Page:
US banks to close foreign diplomatic mission accounts

Foreign diplomats have complained to the US government about the decision of several US banks to end services for diplomatic missions.The diplomats of several countries said they were actively searching for new banks but were having little success.Federal officials heard the concerns of roughly 150 envoys during a closed-door briefing on Thursday at the United Nations in New York City.Some diplomats said the UN budget could be affected by the account closures.The Wall Street Journal newspaper suggested in November that the banks’ decisions were prompted by difficulties in adhering to federal money-laundering regulations affecting international transfers.Regulations have been tightened since 9/11 in an effort to stop the flow of illegal foreign funds for crimes like financing terrorist acts.Speaking after the briefing, state department official Patrick Kennedy told reporters the missions had been given advice on “alternative approaches” they could take to obtain banking services.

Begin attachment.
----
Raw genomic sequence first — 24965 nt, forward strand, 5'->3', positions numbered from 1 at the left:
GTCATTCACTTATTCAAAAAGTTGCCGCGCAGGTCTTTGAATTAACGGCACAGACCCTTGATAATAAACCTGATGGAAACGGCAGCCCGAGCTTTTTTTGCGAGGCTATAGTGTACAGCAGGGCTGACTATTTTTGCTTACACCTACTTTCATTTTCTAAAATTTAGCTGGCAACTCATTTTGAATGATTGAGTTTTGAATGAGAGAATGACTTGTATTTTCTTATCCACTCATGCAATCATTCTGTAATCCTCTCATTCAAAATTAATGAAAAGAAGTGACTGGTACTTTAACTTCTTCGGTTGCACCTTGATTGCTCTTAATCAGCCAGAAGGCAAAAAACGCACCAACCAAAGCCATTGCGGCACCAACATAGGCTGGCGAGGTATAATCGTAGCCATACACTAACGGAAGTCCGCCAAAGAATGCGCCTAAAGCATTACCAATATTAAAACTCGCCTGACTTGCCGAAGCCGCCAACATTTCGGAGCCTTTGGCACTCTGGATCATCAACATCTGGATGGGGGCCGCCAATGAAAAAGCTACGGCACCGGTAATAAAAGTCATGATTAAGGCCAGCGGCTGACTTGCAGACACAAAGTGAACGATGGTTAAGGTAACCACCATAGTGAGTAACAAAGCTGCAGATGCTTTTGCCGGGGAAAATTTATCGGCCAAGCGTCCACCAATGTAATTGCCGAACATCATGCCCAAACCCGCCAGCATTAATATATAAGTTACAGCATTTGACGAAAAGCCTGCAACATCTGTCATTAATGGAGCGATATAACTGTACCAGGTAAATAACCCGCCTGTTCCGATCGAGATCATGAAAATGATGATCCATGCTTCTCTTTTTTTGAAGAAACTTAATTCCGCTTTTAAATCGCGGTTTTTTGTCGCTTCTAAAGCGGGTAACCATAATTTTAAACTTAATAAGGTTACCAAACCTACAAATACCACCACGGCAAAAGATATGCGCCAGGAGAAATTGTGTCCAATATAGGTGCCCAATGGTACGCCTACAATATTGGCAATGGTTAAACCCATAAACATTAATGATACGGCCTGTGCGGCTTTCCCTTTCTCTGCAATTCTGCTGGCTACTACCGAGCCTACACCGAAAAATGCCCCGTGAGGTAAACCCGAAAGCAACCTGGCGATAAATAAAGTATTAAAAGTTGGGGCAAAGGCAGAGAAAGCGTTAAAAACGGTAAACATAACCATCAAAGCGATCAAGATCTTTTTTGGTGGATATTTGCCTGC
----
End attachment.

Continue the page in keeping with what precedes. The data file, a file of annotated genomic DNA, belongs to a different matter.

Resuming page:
He stressed that the banks’ decisions were based on commercial reasons and “not because the bank is saying that the embassy of Xanadu or the mission of Shangri-La is engaged in some nefarious activity”.The US would continue its work with both diplomats and the banking industry, he added.JP Morgan Chase, which handles many diplomatic accounts, did not specify a reason for terminating the services.But reports suggest it may be because monitoring the accounts has become too costly.In a letter dated 30 September, the bank told its diplomatic clients it had “made the decision to close its division that serves diplomatic and foreign government entities” and that its decision was not a reflection on how the envoys handled their accounts.The closures at JP Morgan are scheduled to come into effect on 31 March and will affect mission accounts but not those of individual diplomats.The BBC’s Barbara Plett at the United Nations says this is a big concern for diplomats, with at least six telling reporters they had not yet been able to find another bank for their mission, even though they have been shopping around.If they fail to do so by the end-of-March deadline, they will have trouble paying their employees and bills, our correspondent adds – BBC